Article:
The egg parasitoid Trissolcus basalis (Wollaston) (Hymenoptera: Scelionidae) is an important biological control agent of stinkbugs worldwide. Although honey has been used as adult food in culturing the parasitoid, no previous studies have explored the potential for maximising its fitness by provision of plant nectars in conservation biological control. In laboratory experiments, we measured the longevity of adult T. basalis females provided with each of 10 nectar-bearing flowering plant species: Lobularia maritima L., Brassica napus L., Tagetes patula L., Ocimum basilicum L., Fagopyrum esculentum Moench., Cosmos bipennatus Cav., Calendula arvensis L., Coriandrum sativum L., Tropaeolum majus L. and Phacelia tanacetifolia Bentham. Longevity was greatest (33 days) on flowering T. patula shoots and significantly lower on shoots of this species from which the inflorescence had been removed (8 days). Of the other plant species, only L. maritima flowers did not enhance longevity. These results indicate that adults of T. basalis benefit from access to floral nectar and also suggest plant species that merit field testing to identify species best suited to enhancing the efficacy of this parasitoid in conservation biological control.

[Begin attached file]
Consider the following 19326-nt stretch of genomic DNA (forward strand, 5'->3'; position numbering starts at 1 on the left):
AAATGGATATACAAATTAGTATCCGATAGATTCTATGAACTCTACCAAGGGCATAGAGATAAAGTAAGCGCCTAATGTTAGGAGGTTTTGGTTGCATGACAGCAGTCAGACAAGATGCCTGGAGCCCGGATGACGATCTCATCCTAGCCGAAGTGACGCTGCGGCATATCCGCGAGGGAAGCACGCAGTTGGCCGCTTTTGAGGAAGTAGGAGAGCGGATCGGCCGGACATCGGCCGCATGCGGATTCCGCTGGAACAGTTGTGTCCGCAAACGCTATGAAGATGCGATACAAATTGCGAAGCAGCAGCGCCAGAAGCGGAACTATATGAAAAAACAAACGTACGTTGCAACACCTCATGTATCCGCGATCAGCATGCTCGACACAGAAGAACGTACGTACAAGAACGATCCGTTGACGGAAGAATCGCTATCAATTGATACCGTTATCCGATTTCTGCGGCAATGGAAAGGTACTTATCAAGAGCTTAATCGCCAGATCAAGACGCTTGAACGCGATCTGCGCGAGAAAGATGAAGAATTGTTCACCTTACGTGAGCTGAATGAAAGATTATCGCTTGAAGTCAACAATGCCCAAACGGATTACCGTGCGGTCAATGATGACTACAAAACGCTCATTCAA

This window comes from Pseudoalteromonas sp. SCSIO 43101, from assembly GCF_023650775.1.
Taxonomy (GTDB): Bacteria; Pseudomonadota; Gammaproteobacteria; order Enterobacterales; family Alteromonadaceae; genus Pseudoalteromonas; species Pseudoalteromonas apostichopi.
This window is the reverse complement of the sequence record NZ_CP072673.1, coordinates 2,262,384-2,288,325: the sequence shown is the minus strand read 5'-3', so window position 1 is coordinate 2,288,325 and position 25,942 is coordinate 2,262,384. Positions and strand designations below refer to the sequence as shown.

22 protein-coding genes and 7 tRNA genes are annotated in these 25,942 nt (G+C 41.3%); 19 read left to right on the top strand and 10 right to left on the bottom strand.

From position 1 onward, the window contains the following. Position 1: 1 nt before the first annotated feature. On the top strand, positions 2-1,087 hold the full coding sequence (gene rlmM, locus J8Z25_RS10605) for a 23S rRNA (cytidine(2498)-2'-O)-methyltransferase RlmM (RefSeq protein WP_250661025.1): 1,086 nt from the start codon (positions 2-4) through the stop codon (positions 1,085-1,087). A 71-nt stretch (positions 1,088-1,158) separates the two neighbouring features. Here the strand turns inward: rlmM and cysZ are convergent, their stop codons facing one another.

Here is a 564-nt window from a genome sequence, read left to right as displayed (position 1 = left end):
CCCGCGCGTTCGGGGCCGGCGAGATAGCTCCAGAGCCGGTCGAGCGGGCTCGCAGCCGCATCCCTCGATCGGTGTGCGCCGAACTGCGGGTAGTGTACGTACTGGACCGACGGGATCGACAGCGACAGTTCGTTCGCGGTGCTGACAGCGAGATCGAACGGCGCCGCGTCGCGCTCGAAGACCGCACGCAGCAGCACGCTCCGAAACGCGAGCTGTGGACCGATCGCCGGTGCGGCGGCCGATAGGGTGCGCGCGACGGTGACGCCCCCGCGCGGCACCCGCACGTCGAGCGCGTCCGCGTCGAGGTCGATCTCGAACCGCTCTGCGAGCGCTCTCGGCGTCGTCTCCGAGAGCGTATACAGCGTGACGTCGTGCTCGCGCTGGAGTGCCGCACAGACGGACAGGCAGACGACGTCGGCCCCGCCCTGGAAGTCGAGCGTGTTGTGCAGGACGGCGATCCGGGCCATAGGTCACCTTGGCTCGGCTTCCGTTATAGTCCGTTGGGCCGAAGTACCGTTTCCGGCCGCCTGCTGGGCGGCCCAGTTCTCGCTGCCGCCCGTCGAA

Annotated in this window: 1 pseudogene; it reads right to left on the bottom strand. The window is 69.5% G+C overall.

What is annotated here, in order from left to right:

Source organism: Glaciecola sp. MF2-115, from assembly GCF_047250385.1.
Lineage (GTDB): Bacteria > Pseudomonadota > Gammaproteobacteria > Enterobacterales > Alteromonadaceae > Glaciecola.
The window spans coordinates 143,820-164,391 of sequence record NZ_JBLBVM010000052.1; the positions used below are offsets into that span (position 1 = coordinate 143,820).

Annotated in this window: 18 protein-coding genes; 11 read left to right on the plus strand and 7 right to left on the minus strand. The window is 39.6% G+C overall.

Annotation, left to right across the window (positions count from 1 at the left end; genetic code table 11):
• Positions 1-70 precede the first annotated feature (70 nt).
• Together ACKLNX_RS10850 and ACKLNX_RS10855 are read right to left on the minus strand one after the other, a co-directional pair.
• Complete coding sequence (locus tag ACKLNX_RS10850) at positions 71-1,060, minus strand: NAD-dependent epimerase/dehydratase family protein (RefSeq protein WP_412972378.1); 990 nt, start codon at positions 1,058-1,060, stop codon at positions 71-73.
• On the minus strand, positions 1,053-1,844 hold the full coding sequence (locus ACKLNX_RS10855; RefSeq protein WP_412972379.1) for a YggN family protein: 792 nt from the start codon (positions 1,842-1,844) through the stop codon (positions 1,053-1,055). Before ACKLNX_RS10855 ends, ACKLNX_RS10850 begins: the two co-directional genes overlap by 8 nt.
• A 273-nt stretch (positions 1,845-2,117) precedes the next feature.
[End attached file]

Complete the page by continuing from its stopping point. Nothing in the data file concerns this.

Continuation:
Rahat, S., Gurr, G., Wrattan, S. D., Mo, J., & Neeson, R. (2005). Effect of plant nectars on adult longevity of the stinkbug parasitoid, Trissolcus basalis. International Journal of Pest Management, 51(4), 321-324. https://doi.org/10.1080/09670870500312778